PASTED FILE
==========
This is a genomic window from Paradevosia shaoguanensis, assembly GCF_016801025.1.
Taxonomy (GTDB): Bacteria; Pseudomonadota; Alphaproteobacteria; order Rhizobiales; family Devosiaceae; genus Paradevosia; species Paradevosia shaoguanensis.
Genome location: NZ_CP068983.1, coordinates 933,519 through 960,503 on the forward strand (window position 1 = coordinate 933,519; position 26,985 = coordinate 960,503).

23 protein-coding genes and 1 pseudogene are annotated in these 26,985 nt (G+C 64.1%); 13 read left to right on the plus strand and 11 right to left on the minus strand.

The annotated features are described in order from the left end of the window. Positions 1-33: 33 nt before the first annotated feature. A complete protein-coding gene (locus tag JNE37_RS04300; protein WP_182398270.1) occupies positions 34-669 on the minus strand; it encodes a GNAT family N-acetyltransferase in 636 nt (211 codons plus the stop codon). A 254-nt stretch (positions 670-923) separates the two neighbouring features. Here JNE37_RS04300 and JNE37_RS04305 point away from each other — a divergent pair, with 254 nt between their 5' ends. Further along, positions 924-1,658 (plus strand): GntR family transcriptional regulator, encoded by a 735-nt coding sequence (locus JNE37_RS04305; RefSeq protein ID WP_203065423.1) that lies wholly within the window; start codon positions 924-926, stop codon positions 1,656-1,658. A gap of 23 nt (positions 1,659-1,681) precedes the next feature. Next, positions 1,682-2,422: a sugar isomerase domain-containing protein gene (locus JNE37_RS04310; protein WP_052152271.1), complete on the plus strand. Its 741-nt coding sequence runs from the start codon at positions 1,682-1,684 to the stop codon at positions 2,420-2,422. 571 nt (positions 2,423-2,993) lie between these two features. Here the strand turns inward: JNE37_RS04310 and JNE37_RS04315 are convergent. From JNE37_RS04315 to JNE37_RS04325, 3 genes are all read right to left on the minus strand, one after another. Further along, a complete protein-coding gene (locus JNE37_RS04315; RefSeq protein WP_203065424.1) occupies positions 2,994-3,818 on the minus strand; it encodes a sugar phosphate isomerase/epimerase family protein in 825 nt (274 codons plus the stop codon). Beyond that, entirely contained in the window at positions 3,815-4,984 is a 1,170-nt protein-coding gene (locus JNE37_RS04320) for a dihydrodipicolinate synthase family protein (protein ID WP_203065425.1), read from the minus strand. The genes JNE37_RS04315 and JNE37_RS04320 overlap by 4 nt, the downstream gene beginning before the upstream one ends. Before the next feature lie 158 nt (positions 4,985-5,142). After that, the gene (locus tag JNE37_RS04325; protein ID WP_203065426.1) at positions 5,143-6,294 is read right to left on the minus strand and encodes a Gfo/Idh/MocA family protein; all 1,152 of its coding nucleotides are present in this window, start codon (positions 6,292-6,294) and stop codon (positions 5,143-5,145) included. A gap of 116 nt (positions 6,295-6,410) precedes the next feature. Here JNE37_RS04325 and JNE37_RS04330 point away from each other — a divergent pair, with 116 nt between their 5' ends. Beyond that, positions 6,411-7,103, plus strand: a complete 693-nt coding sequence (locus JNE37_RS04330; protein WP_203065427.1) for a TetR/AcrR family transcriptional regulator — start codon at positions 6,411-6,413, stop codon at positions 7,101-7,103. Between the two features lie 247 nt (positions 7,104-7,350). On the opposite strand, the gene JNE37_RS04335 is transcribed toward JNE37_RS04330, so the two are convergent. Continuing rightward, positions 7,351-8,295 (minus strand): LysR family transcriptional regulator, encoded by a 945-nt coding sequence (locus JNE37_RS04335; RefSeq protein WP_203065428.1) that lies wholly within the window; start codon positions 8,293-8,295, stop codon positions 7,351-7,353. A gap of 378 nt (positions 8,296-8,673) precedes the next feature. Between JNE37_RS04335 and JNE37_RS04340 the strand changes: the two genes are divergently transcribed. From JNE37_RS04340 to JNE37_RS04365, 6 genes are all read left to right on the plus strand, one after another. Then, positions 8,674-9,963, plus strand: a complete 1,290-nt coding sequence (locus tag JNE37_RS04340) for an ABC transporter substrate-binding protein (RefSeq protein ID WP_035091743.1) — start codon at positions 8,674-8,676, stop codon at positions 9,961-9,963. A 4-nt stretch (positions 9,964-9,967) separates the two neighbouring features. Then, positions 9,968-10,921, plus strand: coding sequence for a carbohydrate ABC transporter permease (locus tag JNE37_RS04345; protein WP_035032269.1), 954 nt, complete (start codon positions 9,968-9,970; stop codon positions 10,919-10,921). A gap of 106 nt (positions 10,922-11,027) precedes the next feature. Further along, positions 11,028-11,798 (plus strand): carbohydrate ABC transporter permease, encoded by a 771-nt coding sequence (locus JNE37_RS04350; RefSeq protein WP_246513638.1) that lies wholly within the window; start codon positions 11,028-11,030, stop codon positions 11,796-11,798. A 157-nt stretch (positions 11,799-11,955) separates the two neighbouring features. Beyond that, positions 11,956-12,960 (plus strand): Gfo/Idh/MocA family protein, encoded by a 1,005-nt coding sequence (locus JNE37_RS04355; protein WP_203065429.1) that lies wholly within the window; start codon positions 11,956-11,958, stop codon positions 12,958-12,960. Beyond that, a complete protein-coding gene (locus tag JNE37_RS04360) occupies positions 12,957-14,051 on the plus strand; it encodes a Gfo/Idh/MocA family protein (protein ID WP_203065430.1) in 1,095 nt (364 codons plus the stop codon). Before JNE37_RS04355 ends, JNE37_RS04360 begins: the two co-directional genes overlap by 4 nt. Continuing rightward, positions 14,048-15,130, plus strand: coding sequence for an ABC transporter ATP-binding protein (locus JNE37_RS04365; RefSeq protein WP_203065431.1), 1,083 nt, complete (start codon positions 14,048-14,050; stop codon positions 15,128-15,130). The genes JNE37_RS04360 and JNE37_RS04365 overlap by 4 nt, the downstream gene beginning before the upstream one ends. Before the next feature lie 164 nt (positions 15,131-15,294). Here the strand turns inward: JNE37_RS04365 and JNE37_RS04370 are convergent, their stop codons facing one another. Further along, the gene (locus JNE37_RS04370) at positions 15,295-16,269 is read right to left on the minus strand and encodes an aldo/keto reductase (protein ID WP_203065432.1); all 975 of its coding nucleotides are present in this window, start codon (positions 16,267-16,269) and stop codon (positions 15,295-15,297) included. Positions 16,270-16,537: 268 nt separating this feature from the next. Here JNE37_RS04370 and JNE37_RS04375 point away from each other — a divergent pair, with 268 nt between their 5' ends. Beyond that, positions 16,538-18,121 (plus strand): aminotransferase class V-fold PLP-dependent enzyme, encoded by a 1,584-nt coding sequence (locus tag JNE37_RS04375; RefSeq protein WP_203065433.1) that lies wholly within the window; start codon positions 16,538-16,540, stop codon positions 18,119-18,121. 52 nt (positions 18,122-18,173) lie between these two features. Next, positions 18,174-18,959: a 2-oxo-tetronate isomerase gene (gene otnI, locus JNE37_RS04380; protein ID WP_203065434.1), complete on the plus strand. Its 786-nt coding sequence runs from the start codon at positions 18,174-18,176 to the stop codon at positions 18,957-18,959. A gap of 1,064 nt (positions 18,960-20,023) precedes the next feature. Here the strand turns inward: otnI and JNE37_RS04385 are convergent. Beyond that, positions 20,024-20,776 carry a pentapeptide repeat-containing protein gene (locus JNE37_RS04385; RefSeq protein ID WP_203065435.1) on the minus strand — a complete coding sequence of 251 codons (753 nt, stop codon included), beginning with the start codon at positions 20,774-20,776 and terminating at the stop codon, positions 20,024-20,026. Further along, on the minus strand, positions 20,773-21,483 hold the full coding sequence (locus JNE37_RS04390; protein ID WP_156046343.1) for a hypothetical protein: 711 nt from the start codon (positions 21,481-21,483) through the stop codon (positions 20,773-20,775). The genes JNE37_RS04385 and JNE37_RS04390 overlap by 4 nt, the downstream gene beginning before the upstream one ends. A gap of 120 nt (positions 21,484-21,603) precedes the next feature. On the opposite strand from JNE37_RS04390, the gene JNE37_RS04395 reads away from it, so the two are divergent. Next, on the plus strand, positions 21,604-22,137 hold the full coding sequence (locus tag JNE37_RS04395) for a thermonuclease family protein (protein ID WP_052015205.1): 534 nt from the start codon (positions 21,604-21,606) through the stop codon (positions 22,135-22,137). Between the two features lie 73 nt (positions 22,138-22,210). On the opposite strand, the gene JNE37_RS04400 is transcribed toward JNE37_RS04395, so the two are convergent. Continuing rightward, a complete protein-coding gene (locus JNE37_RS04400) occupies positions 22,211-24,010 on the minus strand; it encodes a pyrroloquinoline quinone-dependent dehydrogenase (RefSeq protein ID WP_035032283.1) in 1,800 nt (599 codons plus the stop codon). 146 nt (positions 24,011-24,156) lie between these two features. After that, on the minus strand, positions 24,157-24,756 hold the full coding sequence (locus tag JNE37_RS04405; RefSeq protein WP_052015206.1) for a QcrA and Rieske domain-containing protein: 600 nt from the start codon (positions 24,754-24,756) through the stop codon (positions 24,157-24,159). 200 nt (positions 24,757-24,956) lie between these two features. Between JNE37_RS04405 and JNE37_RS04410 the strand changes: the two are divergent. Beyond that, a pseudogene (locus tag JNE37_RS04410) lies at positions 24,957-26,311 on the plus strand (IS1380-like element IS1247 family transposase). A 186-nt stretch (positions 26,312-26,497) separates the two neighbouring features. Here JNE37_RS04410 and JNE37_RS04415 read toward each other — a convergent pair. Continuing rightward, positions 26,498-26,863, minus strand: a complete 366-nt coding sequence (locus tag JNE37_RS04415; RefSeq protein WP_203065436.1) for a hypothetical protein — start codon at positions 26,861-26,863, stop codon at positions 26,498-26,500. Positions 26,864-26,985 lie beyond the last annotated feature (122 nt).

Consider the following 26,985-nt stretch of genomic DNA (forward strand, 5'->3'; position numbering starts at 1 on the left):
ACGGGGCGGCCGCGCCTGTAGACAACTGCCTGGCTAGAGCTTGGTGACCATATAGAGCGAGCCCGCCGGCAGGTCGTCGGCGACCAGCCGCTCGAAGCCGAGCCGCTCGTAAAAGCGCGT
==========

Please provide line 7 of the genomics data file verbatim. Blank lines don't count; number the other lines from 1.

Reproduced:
ACGGGGCGGCCGCGCCTGTAGACAACTGCCTGGCTAGAGCTTGGTGACCATATAGAGCGAGCCCGCCGGCAGGTCGTCGGCGACCAGCCGCTCGAAGCCGAGCCGCTCGTAAAAGCGCGT